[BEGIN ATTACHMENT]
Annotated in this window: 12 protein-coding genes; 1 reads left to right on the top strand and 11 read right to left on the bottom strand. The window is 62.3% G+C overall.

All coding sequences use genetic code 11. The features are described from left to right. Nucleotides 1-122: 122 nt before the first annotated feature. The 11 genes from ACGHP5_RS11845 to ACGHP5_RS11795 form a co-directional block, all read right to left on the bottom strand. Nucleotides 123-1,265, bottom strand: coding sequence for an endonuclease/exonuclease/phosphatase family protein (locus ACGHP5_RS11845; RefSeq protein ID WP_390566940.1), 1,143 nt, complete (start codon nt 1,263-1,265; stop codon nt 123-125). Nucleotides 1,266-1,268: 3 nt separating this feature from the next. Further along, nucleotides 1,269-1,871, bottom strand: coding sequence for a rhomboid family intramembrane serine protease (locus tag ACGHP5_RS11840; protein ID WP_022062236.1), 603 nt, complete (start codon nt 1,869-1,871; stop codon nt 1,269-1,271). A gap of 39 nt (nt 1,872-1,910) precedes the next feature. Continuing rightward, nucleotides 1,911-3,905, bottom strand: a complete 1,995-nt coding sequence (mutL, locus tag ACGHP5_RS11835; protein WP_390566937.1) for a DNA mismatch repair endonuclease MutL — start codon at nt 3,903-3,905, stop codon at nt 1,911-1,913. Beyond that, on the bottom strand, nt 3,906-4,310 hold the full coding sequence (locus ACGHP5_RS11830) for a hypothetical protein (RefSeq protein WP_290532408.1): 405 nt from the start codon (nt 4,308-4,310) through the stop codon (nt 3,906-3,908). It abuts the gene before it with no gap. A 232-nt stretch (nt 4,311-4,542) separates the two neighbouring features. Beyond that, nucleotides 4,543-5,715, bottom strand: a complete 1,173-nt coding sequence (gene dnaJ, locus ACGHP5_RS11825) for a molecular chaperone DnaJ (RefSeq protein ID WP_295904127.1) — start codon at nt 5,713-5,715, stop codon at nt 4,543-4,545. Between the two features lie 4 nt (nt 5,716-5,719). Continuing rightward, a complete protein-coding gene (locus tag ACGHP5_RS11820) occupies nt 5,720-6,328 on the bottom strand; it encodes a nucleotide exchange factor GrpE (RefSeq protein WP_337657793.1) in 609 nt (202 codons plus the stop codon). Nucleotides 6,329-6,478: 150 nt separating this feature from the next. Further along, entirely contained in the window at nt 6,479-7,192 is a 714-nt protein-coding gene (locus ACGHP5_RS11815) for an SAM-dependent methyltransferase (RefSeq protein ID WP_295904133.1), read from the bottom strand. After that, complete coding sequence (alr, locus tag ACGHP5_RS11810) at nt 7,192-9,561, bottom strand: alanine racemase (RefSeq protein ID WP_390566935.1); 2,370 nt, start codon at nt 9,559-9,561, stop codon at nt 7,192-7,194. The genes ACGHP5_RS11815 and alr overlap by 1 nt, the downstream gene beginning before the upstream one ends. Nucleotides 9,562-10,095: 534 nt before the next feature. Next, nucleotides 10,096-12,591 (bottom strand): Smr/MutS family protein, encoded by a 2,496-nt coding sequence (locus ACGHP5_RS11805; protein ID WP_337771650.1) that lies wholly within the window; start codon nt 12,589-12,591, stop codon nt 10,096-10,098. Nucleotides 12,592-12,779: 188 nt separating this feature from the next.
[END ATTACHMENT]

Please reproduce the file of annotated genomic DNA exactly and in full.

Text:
Annotated in this window: 12 protein-coding genes; 1 reads left to right on the top strand and 11 read right to left on the bottom strand. The window is 62.3% G+C overall.

All coding sequences use genetic code 11. The features are described from left to right. Nucleotides 1-122: 122 nt before the first annotated feature. The 11 genes from ACGHP5_RS11845 to ACGHP5_RS11795 form a co-directional block, all read right to left on the bottom strand. Nucleotides 123-1,265, bottom strand: coding sequence for an endonuclease/exonuclease/phosphatase family protein (locus ACGHP5_RS11845; RefSeq protein ID WP_390566940.1), 1,143 nt, complete (start codon nt 1,263-1,265; stop codon nt 123-125). Nucleotides 1,266-1,268: 3 nt separating this feature from the next. Further along, nucleotides 1,269-1,871, bottom strand: coding sequence for a rhomboid family intramembrane serine protease (locus tag ACGHP5_RS11840; protein ID WP_022062236.1), 603 nt, complete (start codon nt 1,869-1,871; stop codon nt 1,269-1,271). A gap of 39 nt (nt 1,872-1,910) precedes the next feature. Continuing rightward, nucleotides 1,911-3,905, bottom strand: a complete 1,995-nt coding sequence (mutL, locus tag ACGHP5_RS11835; protein WP_390566937.1) for a DNA mismatch repair endonuclease MutL — start codon at nt 3,903-3,905, stop codon at nt 1,911-1,913. Beyond that, on the bottom strand, nt 3,906-4,310 hold the full coding sequence (locus ACGHP5_RS11830) for a hypothetical protein (RefSeq protein WP_290532408.1): 405 nt from the start codon (nt 4,308-4,310) through the stop codon (nt 3,906-3,908). It abuts the gene before it with no gap. A 232-nt stretch (nt 4,311-4,542) separates the two neighbouring features. Beyond that, nucleotides 4,543-5,715, bottom strand: a complete 1,173-nt coding sequence (gene dnaJ, locus ACGHP5_RS11825) for a molecular chaperone DnaJ (RefSeq protein ID WP_295904127.1) — start codon at nt 5,713-5,715, stop codon at nt 4,543-4,545. Between the two features lie 4 nt (nt 5,716-5,719). Continuing rightward, a complete protein-coding gene (locus tag ACGHP5_RS11820) occupies nt 5,720-6,328 on the bottom strand; it encodes a nucleotide exchange factor GrpE (RefSeq protein WP_337657793.1) in 609 nt (202 codons plus the stop codon). Nucleotides 6,329-6,478: 150 nt separating this feature from the next. Further along, entirely contained in the window at nt 6,479-7,192 is a 714-nt protein-coding gene (locus ACGHP5_RS11815) for an SAM-dependent methyltransferase (RefSeq protein ID WP_295904133.1), read from the bottom strand. After that, complete coding sequence (alr, locus tag ACGHP5_RS11810) at nt 7,192-9,561, bottom strand: alanine racemase (RefSeq protein ID WP_390566935.1); 2,370 nt, start codon at nt 9,559-9,561, stop codon at nt 7,192-7,194. The genes ACGHP5_RS11815 and alr overlap by 1 nt, the downstream gene beginning before the upstream one ends. Nucleotides 9,562-10,095: 534 nt before the next feature. Next, nucleotides 10,096-12,591 (bottom strand): Smr/MutS family protein, encoded by a 2,496-nt coding sequence (locus ACGHP5_RS11805; protein ID WP_337771650.1) that lies wholly within the window; start codon nt 12,589-12,591, stop codon nt 10,096-10,098. Nucleotides 12,592-12,779: 188 nt separating this feature from the next.